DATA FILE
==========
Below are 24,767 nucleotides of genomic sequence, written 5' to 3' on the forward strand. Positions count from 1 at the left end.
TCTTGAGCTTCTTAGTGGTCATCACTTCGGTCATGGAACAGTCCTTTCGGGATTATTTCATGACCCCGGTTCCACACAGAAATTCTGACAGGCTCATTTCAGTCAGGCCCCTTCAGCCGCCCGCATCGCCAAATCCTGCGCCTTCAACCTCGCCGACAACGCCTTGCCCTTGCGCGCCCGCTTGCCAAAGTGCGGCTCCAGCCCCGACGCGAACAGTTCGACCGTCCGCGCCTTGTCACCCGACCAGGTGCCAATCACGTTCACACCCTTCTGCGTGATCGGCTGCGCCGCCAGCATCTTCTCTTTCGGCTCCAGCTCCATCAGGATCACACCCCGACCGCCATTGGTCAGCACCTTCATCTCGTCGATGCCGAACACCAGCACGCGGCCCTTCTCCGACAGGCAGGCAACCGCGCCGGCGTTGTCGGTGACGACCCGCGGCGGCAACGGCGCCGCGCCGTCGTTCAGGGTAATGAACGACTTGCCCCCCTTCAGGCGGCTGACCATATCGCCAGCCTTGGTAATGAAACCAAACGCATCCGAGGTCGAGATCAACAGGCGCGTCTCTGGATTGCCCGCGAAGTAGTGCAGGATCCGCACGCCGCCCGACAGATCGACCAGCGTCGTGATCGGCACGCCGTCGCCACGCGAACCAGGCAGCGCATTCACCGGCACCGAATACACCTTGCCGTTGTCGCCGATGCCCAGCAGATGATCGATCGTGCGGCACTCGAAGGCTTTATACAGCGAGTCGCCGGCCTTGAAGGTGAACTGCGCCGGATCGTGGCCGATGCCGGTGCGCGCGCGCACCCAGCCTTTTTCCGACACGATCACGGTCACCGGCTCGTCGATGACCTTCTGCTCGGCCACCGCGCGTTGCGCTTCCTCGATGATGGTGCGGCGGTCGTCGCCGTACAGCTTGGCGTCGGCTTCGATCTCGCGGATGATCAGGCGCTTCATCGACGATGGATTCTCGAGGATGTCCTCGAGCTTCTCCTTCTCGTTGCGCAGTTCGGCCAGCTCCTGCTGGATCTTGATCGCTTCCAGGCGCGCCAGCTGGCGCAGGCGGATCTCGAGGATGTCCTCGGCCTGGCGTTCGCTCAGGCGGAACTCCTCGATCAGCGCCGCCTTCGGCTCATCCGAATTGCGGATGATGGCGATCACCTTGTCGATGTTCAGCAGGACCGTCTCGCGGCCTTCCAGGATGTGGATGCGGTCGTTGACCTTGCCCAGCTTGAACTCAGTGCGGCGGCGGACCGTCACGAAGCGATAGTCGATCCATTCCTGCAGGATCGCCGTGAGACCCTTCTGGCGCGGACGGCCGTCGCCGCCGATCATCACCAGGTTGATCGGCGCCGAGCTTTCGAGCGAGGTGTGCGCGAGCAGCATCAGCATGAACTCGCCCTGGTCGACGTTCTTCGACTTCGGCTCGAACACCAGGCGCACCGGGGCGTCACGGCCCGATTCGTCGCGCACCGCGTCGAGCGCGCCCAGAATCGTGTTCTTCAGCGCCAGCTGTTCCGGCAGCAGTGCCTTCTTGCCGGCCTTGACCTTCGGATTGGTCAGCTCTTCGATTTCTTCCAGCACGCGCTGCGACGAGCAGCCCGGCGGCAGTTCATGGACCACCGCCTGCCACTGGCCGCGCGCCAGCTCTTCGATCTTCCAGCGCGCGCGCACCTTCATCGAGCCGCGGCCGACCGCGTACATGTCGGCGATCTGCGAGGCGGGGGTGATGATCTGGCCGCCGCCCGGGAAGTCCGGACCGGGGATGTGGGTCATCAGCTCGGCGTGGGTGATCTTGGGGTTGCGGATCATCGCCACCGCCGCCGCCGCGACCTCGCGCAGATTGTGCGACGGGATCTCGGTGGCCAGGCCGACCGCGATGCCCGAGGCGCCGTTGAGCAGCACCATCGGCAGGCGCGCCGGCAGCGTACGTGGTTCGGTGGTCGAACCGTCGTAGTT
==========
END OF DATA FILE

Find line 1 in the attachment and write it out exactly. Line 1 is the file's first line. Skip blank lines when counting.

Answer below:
Below are 24,767 nucleotides of genomic sequence, written 5' to 3' on the forward strand. Positions count from 1 at the left end.